In today’s New York Times business section, there is an article that discusses “favorite startup tools” of entrepreneurs. It discusses tools that assist entrepreneurs with (1) testing an idea, (2) getting user feedback, (3) idea iteration, (4) email marketing, (5) analytics, (6) project management, and (7) stakeholder communication. Interestingly, many of the tools discussed are free apps or plug-ins to existing resources you are probably already using (i.e., Gmail). Overall it is an impressive list of helpful resources. You can find the article here.
I am often retained to recruit executive and professional-level employees for companies. I use a specific process that goes way beyond asking standard questions like, “What did you like about your last job?” or “Why do you want to work here?” Those questions aren’t all that helpful in determining whether a candidate “fits” well into your company’s culture generally and/or into the specific demands of the particular position. I tend to dig both broader and deeper by using open-ended questions that are better predictors of character, behavior, temperament, and personality. My clients say my process works — they learn something about themselves and their organization in the process, and the end up with a new employee who is not only competent for the job but a good “fit” into the culture and personality of the business.
This past weekend, the New York Times’ “Corner Office” feature interviewed one CEO about her smart hiring strategy. This CEO clearly gets it. Her company is smart about hiring. They don’t want just another warm body to do a job — they are focusing on culture and fit, and they have some smart strategies for assessing both. You can read the feature here.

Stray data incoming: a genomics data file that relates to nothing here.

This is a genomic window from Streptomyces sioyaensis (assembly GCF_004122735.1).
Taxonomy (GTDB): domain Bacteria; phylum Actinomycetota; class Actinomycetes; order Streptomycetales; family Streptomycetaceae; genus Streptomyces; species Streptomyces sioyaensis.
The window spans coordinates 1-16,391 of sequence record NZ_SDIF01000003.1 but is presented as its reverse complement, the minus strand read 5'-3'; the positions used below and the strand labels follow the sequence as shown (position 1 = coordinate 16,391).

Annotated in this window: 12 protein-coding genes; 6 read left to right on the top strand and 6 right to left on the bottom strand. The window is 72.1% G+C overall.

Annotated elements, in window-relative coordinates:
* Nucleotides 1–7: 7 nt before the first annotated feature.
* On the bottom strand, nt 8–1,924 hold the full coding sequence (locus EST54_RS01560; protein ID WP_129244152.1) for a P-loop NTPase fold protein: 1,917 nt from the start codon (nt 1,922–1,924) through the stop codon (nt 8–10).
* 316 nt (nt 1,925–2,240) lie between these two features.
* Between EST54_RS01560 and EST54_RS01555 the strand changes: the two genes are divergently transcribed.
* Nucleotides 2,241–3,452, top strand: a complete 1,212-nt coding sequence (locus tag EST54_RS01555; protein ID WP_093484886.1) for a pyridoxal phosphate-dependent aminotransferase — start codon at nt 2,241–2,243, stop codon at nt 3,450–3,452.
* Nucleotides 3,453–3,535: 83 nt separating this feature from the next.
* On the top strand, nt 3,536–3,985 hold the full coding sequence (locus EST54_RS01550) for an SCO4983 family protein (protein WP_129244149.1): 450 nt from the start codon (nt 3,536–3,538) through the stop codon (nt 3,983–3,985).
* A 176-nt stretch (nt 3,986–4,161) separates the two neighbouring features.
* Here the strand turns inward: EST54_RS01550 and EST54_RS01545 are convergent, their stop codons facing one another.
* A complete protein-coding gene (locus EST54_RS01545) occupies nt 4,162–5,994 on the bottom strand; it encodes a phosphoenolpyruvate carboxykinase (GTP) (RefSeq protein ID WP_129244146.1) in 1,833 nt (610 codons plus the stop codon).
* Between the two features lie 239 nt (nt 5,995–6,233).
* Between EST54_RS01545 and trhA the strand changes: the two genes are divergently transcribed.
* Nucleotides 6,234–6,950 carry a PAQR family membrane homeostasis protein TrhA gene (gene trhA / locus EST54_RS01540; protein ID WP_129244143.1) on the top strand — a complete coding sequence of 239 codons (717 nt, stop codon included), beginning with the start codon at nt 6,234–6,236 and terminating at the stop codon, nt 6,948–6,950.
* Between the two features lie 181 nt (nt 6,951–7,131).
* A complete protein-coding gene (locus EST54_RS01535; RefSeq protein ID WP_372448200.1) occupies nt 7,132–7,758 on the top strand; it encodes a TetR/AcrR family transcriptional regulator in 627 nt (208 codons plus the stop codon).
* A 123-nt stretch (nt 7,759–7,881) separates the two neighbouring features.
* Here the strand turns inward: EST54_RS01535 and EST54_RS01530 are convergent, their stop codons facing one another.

As you know from previous posts in this blog, the choice of entity is a big question for most startups. Whether to form an C Corp, S Corp, LLC, partnership, or something else is one of the earliest — and most important — decisions an entrepreneur confronts.
There are pros and cons to each different structure, of course. In general, LLCs provide tremendous flexibility and tax advantages that are not available to corporations. However, those benefits come with some costs. And one of those costs is that LLCs cannot grant traditional “shares” of stock or “stock options” to employees. However, it is still possible for an LLC to create an employee incentive structure utilizing equity in the company. It just requires some creativity and, not surprisingly, a few extra bucks.
A couple days ago, The Venture Alley posted an excellent article discussing the various ways that an LLC can use equity to incentivize employees. The article covers profits interests, options to purchase profits interests, so-called “phantom stock”, and stock option grants from a corporate member of the LLC. These strategies can be complicated and expensive, but at least they provide the LLC with some options (no pun intended). You can find the article here.
I have been exclusively engaged by Boulettes LLC to conduct this executive search. Resumes sent to Boulettes Larder, Bouli Bar, or any of its owners or employees will be forwarded to me for review and consideration. Please read this posting carefully before applying.
Boulettes Larder is an acclaimed San Francisco restaurant and food retail business located in the iconic Ferry Building. Boulettes was founded in 2003 by Amaryll Schwertner and Lori Regis, who previously owned and operated Star’s Restaurant at Civic Center. By day, the restaurant serves breakfast and lunch from its open kitchen to a 40-60 seat dining room, while retail customers shop the larder for hard-to-find culinary ingredients. By night, Boulettes converts into an intimate space for private dinners.